Displayed by immediate family members of a person serving in the Armed Forces during a period of war. He or She does not need to be stationed overseas in order for his or her family to display the banner. Organizations and business may also display the Service Banner if they have members serving in the Armed Forces during a period of war.
Service Banners are made of nylon material, are fully sewn with gold fringe at the bottom. Stars are blue and borders are red.
HISTORY OF THE SERVICE BANNER:
The tradition of the Service Banner dates back to World War I. Mothers of young soldiers hand stitched red, white, and blue banners to hang in their windows as a sign that a loved one had gone to fight in the war. The banner design was simple, a white flag with a red border and a single blue star for each family member in Service. One, two and three stars were common, but each flag could hold up to six stars. This tradition was later extended to the wives and families of service men serving during the war. This tradition encountered a huge resurgence in World War II and again during the Korean War. Even during Desert Storm some U.S. ships sent service flags to the families of everyone aboard.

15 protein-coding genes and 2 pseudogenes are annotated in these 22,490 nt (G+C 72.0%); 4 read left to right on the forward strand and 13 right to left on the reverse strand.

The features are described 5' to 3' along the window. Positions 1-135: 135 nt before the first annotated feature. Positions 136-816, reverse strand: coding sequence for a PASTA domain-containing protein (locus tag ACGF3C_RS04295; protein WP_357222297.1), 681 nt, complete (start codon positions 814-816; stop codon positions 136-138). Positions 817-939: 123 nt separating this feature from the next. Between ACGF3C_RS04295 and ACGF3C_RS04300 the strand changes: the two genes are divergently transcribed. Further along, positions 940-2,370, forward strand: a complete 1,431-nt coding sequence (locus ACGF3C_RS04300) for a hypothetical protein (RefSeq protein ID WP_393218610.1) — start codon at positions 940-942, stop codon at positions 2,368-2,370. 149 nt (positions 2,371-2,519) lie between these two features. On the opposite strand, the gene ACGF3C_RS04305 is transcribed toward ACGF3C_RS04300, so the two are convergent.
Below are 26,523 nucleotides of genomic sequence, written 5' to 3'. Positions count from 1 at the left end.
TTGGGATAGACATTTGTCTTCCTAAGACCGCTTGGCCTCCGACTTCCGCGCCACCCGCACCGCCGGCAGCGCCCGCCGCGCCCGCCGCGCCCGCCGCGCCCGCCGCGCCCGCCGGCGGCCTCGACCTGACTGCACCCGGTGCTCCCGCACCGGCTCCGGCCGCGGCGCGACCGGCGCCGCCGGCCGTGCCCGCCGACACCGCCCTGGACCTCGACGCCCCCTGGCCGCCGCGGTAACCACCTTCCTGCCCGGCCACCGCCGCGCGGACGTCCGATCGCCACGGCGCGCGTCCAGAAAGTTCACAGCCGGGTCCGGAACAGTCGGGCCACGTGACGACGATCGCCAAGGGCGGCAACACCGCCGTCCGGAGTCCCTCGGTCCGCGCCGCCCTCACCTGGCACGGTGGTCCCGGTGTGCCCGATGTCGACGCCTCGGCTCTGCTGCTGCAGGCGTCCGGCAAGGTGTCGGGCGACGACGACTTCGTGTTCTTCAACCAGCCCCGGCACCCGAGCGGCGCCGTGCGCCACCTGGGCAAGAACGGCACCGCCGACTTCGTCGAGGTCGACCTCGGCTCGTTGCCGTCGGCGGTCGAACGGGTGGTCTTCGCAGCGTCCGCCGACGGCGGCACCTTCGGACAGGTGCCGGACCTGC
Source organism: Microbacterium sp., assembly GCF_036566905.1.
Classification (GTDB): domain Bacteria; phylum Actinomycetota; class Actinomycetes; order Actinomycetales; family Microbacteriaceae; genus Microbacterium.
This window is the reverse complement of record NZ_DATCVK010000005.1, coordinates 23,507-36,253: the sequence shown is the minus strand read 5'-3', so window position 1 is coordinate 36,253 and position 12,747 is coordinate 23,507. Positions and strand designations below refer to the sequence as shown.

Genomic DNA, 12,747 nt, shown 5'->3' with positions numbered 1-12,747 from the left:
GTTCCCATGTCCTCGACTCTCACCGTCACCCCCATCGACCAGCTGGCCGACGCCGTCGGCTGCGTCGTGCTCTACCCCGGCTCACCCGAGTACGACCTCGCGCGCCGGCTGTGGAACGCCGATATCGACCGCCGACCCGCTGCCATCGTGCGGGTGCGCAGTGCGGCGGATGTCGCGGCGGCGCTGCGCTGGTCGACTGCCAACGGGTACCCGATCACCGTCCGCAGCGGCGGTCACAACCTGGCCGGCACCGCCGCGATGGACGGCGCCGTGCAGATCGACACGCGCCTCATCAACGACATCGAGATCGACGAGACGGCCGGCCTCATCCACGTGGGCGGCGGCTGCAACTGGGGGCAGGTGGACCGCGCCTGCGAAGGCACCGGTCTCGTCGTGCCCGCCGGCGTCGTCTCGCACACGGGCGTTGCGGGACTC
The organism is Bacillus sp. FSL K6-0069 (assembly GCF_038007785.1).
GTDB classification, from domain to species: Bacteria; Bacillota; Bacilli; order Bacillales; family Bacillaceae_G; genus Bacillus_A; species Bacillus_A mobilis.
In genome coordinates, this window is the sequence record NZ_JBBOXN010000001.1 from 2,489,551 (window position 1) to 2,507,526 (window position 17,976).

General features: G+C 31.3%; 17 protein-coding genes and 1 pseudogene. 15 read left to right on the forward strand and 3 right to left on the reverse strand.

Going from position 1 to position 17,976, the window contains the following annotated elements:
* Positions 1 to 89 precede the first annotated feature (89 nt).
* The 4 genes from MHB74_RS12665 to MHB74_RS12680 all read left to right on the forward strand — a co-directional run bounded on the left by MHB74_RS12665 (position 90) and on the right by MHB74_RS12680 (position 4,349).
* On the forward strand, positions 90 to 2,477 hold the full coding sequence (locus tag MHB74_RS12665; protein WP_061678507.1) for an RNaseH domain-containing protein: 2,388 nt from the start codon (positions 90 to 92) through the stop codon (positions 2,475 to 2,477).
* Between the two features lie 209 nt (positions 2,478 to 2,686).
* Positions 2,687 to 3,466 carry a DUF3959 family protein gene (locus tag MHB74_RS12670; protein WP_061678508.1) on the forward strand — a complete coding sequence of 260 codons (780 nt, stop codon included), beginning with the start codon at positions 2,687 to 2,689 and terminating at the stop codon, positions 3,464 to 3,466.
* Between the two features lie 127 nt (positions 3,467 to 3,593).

The banner was designed by Captain R.L. Queisser and copyrighted in 1917. The copyright has since passed to the US Department of Defense, which regulates its manufacture.